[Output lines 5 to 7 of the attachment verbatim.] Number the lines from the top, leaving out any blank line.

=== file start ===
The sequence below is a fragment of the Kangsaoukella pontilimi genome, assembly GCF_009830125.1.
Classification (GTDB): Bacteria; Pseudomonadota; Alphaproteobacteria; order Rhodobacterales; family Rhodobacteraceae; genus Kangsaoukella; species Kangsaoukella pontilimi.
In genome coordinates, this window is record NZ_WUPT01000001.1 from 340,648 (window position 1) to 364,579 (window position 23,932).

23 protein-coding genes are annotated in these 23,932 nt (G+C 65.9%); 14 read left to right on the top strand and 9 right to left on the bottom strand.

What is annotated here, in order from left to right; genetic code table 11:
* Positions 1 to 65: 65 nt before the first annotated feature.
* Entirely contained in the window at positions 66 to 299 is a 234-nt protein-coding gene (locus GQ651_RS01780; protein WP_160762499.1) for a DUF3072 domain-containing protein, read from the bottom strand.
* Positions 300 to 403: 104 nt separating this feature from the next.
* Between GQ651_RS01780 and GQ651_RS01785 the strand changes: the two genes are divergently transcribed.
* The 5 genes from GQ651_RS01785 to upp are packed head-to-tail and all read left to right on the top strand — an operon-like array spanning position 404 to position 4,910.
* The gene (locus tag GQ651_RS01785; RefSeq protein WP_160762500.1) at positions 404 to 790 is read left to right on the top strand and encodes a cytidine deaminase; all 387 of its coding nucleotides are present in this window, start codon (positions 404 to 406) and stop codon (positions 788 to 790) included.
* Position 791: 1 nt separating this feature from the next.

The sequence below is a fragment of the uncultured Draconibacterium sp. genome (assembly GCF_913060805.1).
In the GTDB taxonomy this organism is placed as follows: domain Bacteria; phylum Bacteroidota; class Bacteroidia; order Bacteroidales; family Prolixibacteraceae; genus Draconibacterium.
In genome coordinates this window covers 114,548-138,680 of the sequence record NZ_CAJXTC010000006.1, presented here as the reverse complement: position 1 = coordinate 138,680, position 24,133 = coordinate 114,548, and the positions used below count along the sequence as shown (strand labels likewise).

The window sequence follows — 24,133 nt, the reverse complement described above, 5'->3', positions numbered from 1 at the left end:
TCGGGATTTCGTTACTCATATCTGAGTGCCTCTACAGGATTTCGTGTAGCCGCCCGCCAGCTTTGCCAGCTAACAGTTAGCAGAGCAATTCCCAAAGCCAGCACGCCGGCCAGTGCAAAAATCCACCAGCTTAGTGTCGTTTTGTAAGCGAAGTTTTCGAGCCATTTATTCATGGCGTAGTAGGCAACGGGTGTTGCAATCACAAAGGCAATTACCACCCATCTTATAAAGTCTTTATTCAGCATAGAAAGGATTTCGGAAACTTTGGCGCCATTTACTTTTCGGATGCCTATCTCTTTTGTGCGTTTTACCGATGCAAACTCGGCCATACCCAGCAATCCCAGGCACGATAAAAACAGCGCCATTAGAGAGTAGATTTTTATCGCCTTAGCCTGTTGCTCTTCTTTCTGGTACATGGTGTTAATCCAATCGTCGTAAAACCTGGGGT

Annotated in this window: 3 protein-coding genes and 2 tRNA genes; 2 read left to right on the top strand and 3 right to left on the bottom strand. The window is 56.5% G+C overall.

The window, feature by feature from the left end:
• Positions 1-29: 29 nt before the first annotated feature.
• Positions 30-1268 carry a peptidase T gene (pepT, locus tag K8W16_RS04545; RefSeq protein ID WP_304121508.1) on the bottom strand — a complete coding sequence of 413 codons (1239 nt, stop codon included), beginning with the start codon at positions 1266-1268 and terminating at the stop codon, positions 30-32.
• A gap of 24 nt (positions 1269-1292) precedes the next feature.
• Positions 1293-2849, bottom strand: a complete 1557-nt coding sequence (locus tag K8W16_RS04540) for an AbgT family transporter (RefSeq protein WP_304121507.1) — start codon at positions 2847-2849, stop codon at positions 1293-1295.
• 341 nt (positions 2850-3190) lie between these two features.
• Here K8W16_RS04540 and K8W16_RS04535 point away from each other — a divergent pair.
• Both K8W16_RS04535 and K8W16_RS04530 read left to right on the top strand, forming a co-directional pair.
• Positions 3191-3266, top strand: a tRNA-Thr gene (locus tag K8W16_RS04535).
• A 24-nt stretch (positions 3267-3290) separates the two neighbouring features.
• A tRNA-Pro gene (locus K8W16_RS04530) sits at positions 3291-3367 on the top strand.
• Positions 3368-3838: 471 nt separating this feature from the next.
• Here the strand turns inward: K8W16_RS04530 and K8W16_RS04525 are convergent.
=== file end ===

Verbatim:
What is annotated here, in order from left to right; genetic code table 11:
* Positions 1 to 65: 65 nt before the first annotated feature.
* Entirely contained in the window at positions 66 to 299 is a 234-nt protein-coding gene (locus GQ651_RS01780; protein WP_160762499.1) for a DUF3072 domain-containing protein, read from the bottom strand.